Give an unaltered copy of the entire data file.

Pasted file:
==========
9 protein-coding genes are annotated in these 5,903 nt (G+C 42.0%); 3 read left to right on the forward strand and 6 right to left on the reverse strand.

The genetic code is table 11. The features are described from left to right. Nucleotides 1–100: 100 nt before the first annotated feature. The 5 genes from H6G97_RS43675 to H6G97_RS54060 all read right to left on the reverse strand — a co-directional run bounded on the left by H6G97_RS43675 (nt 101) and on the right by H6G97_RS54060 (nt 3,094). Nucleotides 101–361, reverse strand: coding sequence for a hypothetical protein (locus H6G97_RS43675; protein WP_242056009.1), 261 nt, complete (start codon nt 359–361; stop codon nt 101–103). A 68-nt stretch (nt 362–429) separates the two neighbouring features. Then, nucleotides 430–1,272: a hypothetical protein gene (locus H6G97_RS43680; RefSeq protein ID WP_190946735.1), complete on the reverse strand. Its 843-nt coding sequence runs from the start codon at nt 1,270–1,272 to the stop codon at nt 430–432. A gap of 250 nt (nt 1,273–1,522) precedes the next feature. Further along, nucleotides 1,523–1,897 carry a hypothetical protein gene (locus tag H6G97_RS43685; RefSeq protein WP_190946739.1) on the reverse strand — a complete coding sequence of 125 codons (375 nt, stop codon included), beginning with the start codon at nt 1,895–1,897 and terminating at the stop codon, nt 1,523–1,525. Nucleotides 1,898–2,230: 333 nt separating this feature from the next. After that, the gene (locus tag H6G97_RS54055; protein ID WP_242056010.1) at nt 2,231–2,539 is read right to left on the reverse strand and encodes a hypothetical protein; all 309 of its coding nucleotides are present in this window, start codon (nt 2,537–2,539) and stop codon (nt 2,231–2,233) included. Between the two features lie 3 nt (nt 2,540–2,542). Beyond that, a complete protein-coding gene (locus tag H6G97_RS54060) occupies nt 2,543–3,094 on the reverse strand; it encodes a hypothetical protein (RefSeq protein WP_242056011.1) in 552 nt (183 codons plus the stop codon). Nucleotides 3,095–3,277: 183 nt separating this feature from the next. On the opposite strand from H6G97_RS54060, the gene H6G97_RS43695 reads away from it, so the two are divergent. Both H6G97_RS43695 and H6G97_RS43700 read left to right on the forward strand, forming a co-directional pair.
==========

9 protein-coding genes are annotated in these 5,903 nt (G+C 42.0%); 3 read left to right on the forward strand and 6 right to left on the reverse strand.

The genetic code is table 11. The features are described from left to right. Nucleotides 1–100: 100 nt before the first annotated feature. The 5 genes from H6G97_RS43675 to H6G97_RS54060 all read right to left on the reverse strand — a co-directional run bounded on the left by H6G97_RS43675 (nt 101) and on the right by H6G97_RS54060 (nt 3,094). Nucleotides 101–361, reverse strand: coding sequence for a hypothetical protein (locus H6G97_RS43675; protein WP_242056009.1), 261 nt, complete (start codon nt 359–361; stop codon nt 101–103). A 68-nt stretch (nt 362–429) separates the two neighbouring features. Then, nucleotides 430–1,272: a hypothetical protein gene (locus H6G97_RS43680; RefSeq protein ID WP_190946735.1), complete on the reverse strand. Its 843-nt coding sequence runs from the start codon at nt 1,270–1,272 to the stop codon at nt 430–432. A gap of 250 nt (nt 1,273–1,522) precedes the next feature. Further along, nucleotides 1,523–1,897 carry a hypothetical protein gene (locus tag H6G97_RS43685; RefSeq protein WP_190946739.1) on the reverse strand — a complete coding sequence of 125 codons (375 nt, stop codon included), beginning with the start codon at nt 1,895–1,897 and terminating at the stop codon, nt 1,523–1,525. Nucleotides 1,898–2,230: 333 nt separating this feature from the next. After that, the gene (locus tag H6G97_RS54055; protein ID WP_242056010.1) at nt 2,231–2,539 is read right to left on the reverse strand and encodes a hypothetical protein; all 309 of its coding nucleotides are present in this window, start codon (nt 2,537–2,539) and stop codon (nt 2,231–2,233) included. Between the two features lie 3 nt (nt 2,540–2,542). Beyond that, a complete protein-coding gene (locus tag H6G97_RS54060) occupies nt 2,543–3,094 on the reverse strand; it encodes a hypothetical protein (RefSeq protein WP_242056011.1) in 552 nt (183 codons plus the stop codon). Nucleotides 3,095–3,277: 183 nt separating this feature from the next. On the opposite strand from H6G97_RS54060, the gene H6G97_RS43695 reads away from it, so the two are divergent. Both H6G97_RS43695 and H6G97_RS43700 read left to right on the forward strand, forming a co-directional pair.